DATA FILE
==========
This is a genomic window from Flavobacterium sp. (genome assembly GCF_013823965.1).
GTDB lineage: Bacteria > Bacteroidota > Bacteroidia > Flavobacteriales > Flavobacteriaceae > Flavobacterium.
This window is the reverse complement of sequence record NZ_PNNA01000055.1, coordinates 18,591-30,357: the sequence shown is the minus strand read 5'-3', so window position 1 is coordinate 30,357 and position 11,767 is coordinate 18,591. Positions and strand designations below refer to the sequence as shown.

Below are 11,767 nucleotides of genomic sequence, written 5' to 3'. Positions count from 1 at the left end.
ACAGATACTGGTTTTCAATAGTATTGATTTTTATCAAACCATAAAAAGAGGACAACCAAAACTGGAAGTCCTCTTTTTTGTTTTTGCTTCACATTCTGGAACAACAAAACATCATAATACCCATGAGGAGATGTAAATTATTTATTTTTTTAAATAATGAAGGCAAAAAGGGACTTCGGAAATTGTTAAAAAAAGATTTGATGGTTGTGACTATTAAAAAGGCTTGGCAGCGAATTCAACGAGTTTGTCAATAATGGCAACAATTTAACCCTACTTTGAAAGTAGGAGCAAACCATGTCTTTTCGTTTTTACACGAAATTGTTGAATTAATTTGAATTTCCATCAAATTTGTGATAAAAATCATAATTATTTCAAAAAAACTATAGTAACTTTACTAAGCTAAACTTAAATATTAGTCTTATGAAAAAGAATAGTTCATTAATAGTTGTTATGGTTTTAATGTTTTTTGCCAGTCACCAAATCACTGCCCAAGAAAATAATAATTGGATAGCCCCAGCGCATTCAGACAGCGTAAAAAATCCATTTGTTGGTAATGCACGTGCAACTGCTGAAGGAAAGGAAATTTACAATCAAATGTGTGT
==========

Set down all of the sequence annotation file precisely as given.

This is a genomic window from Flavobacterium sp. (genome assembly GCF_013823965.1).
GTDB lineage: Bacteria > Bacteroidota > Bacteroidia > Flavobacteriales > Flavobacteriaceae > Flavobacterium.
This window is the reverse complement of sequence record NZ_PNNA01000055.1, coordinates 18,591-30,357: the sequence shown is the minus strand read 5'-3', so window position 1 is coordinate 30,357 and position 11,767 is coordinate 18,591. Positions and strand designations below refer to the sequence as shown.

Below are 11,767 nucleotides of genomic sequence, written 5' to 3'. Positions count from 1 at the left end.
ACAGATACTGGTTTTCAATAGTATTGATTTTTATCAAACCATAAAAAGAGGACAACCAAAACTGGAAGTCCTCTTTTTTGTTTTTGCTTCACATTCTGGAACAACAAAACATCATAATACCCATGAGGAGATGTAAATTATTTATTTTTTTAAATAATGAAGGCAAAAAGGGACTTCGGAAATTGTTAAAAAAAGATTTGATGGTTGTGACTATTAAAAAGGCTTGGCAGCGAATTCAACGAGTTTGTCAATAATGGCAACAATTTAACCCTACTTTGAAAGTAGGAGCAAACCATGTCTTTTCGTTTTTACACGAAATTGTTGAATTAATTTGAATTTCCATCAAATTTGTGATAAAAATCATAATTATTTCAAAAAAACTATAGTAACTTTACTAAGCTAAACTTAAATATTAGTCTTATGAAAAAGAATAGTTCATTAATAGTTGTTATGGTTTTAATGTTTTTTGCCAGTCACCAAATCACTGCCCAAGAAAATAATAATTGGATAGCCCCAGCGCATTCAGACAGCGTAAAAAATCCATTTGTTGGTAATGCACGTGCAACTGCTGAAGGAAAGGAAATTTACAATCAAATGTGTGT